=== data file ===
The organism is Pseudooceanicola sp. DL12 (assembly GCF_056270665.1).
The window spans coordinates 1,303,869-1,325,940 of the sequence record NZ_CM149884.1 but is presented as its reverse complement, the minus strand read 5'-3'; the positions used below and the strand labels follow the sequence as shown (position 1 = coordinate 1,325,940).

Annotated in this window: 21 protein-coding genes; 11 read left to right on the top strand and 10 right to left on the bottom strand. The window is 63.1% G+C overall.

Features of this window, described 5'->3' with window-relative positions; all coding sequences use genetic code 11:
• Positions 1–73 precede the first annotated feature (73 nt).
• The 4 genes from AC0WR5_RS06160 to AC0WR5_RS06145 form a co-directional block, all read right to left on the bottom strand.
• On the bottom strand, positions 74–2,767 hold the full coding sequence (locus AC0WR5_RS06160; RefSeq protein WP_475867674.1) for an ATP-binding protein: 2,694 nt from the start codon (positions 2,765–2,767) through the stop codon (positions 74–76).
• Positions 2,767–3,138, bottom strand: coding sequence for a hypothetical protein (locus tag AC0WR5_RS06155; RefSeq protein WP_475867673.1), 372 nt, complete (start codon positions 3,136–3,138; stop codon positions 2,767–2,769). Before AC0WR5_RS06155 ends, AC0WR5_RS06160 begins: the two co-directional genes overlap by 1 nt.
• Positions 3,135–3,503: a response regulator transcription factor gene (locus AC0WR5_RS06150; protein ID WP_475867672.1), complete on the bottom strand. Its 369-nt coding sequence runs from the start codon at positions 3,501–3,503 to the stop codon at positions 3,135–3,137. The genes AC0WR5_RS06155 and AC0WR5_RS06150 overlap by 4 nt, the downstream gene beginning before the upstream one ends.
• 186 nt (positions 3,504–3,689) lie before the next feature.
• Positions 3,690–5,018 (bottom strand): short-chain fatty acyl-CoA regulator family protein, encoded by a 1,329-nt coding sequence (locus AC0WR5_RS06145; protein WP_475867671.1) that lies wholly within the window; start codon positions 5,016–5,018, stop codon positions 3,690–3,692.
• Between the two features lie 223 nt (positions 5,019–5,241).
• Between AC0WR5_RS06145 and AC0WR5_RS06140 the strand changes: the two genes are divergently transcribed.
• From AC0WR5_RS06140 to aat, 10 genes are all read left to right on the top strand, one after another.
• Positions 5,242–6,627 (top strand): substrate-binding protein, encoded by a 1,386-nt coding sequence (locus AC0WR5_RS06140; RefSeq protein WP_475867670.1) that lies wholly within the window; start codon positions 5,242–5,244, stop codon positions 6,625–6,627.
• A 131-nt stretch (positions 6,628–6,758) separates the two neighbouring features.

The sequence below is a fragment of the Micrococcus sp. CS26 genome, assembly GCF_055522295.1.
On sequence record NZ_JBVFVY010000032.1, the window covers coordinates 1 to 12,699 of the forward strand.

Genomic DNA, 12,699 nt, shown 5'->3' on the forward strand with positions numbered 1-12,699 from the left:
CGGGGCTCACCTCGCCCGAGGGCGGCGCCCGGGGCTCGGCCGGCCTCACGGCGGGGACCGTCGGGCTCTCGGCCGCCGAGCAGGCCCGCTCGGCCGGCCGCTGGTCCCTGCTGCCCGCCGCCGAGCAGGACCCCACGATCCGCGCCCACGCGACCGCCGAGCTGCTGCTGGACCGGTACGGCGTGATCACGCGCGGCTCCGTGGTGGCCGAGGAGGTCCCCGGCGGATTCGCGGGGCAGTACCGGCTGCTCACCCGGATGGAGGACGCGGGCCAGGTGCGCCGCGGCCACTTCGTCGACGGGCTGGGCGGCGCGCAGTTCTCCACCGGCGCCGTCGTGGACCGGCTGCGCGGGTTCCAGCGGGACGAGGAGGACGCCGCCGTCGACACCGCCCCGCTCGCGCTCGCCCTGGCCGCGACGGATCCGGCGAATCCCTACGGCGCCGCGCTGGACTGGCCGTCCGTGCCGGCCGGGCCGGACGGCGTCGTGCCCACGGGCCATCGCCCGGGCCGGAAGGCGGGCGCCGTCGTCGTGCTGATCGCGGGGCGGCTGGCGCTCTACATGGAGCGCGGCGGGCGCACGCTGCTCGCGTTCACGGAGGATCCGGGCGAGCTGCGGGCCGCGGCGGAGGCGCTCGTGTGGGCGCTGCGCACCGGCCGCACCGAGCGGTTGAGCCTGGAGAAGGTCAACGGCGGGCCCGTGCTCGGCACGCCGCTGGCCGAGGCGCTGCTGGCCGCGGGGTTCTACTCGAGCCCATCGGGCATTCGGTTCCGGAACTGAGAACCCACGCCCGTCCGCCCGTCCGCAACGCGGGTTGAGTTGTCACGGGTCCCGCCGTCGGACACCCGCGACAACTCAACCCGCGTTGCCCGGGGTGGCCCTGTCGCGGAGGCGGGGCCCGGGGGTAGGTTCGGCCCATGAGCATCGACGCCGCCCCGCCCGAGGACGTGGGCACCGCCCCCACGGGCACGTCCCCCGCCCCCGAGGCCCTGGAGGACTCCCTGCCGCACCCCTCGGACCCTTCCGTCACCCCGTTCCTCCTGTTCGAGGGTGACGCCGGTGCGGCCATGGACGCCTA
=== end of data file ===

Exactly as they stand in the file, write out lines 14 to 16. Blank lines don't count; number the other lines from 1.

• From AC0WR5_RS06140 to aat, 10 genes are all read left to right on the top strand, one after another.
• Positions 5,242–6,627 (top strand): substrate-binding protein, encoded by a 1,386-nt coding sequence (locus AC0WR5_RS06140; RefSeq protein WP_475867670.1) that lies wholly within the window; start codon positions 5,242–5,244, stop codon positions 6,625–6,627.
• A 131-nt stretch (positions 6,628–6,758) separates the two neighbouring features.